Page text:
This past summer, Halton Healthcare celebrated the start of construction on a long-awaited expansion and renovation of its Milton District Hospital. A critically important hospital for the residents of this town, the Milton District Hospital will receive a new four-storey patient care building and significant renovations to the existing facility. Through this expansion, patients will benefit from an increase in the number of beds — from 63 to 129 — a new MRI machine and other expanded services, such as emergency, surgical, critical care, maternal newborn and diagnostic imaging. Ample single-patient rooms will improve infection prevention and control measures, while providing more privacy and a quieter healing environment for patients. The project is due for completion in spring 2017.
Oakville Trafalgar Memorial Hospital (Oakville) After four years of construction, Halton Healthcare’s new Oakville Trafalgar Memorial Hospital opened its doors to patients on December 13. As one of the largest hospital redevelopment projects in Ontario, the 1.6-million-sq.-ft. facility boasts capacity for 457 inpatient beds — 80 per cent of which come with private single-patient rooms. A sleek, sunlight-filled design complements the calm, quiet outdoor spaces. The new hospital provides increased capacity for a full range of acute care, obstetrical, surgical, emergency, mental health and ambulatory services, along with a cancer clinic, a new service for Oakville. The new facility replaces the old Oakville hospital, which is now closed.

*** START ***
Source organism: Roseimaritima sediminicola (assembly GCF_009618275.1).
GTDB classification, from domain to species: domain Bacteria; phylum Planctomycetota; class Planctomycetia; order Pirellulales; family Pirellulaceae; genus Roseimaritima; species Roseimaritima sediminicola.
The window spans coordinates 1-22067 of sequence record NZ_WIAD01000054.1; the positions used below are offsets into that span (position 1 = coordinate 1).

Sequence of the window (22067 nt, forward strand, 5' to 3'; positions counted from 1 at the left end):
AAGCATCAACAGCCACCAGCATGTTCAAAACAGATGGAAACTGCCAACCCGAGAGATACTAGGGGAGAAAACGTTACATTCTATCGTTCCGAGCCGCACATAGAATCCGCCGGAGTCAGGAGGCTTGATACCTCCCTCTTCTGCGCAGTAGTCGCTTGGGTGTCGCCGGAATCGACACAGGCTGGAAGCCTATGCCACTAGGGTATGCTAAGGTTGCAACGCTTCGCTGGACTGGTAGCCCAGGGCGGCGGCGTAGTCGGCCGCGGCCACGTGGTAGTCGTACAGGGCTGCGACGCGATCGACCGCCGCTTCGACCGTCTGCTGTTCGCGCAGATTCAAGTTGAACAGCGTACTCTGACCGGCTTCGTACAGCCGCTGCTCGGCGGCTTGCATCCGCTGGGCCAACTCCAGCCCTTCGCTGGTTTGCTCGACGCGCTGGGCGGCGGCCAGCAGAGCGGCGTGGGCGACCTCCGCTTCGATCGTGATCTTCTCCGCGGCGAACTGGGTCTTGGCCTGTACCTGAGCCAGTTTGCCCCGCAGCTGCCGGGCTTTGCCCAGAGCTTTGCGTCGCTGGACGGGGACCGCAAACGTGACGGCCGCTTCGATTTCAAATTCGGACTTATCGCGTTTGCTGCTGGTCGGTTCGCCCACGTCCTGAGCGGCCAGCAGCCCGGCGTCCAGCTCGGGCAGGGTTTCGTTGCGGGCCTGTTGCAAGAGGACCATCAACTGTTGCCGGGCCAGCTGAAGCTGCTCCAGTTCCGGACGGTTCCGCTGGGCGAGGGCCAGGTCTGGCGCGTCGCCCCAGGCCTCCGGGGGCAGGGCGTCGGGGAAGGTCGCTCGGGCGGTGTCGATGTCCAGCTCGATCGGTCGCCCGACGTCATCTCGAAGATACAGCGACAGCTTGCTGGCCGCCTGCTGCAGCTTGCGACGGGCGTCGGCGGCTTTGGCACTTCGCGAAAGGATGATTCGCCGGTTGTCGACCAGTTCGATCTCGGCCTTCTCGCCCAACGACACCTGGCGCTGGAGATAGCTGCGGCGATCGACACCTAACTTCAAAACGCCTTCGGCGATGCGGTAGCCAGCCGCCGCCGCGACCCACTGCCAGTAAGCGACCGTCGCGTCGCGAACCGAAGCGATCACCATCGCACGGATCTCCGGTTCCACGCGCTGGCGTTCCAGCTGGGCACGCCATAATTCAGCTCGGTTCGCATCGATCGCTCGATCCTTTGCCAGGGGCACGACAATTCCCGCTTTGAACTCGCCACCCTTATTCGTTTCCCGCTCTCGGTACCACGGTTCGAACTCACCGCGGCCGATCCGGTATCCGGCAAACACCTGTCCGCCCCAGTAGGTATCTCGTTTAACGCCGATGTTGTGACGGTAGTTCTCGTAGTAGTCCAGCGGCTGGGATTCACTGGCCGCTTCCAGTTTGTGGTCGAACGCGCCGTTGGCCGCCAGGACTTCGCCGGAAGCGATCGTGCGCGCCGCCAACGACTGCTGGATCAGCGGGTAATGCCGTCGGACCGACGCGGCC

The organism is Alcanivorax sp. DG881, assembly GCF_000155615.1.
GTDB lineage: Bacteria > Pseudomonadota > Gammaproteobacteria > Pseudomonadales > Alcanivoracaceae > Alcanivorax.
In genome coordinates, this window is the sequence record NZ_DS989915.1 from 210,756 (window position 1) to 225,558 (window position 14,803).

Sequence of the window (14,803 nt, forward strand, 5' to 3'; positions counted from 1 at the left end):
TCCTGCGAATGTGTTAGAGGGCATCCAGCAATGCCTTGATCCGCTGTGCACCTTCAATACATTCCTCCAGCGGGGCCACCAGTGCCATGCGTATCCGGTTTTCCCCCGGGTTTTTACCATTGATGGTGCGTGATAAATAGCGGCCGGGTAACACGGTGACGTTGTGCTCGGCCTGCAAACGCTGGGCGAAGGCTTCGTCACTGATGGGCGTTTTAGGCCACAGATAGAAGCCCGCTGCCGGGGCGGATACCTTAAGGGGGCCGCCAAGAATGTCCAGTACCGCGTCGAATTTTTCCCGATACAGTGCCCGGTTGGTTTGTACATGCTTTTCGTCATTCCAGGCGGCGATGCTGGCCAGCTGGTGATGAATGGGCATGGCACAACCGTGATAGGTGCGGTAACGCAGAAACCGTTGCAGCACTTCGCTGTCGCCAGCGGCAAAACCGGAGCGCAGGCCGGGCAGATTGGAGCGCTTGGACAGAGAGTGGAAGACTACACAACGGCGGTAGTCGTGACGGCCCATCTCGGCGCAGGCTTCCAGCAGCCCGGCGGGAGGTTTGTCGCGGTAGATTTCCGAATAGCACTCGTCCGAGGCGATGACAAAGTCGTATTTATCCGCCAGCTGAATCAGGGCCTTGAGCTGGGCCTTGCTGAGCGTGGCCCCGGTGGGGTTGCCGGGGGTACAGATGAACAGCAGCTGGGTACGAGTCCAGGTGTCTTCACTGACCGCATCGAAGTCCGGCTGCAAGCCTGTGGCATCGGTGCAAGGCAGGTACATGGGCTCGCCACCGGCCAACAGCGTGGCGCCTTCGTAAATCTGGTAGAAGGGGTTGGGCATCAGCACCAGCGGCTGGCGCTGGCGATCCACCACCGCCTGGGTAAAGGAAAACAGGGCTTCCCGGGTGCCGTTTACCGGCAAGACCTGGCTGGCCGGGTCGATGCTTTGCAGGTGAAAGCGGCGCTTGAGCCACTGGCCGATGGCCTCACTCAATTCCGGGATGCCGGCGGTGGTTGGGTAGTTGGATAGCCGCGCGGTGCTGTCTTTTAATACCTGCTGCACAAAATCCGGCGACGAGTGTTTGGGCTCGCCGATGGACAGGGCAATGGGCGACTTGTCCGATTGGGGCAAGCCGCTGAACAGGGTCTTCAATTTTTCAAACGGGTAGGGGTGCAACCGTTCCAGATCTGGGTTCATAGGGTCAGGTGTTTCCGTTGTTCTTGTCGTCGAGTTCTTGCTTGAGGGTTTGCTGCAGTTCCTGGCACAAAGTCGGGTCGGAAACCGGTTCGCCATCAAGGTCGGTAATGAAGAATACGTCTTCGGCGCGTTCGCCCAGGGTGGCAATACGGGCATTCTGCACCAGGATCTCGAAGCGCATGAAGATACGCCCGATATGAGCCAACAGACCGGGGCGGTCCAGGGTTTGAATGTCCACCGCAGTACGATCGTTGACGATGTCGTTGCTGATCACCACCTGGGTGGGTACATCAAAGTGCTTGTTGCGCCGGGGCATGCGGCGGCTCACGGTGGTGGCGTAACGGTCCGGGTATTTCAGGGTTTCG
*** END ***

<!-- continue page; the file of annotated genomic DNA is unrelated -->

Peel Memorial Centre for Integrated Health and Wellness (Brampton)
Brampton is one step closer to receiving a new health centre. This summer, William Osler Health System marked a significant milestone when it celebrated “topping off” on its Peel Memorial Centre for Integrated Health and Wellness. Topping off is when construction reaches the highest point on a building. Once complete, the Peel Memorial Centre will be a state-of-the-art ambulatory care facility, providing such services as urgent care, day surgery, women’s, children’s and adolescent health, seniors’ rehabilitation and wellness, day clinics for dialysis, preventive care for chronic conditions, diagnostics, laboratories, and mental health and addictions treatment and supports. Substantial completion of the project is expected in fall 2016.
Ron Joyce Children’s Health Centre (Hamilton)
November was a momentous month for Hamilton Health Sciences with the grand opening of its Ron Joyce Children’s Health Centre (formerly McMaster Children’s Health Centre) in Hamilton. Strategic use of light, space and texture helps promote a sense of wellness, engagement and belonging for patients. Fully accessible, the new centre includes an outdoor wheeling track, a therapeutic playground, outdoor terraces, and physiotherapy space. Services include an autism spectrum disorder program, a child and youth mental health program, developmental pediatrics and rehabilitation, and prosthetics and orthotics services (for children and adults). The new centre can accommodate up to 70,000 patient visits annually.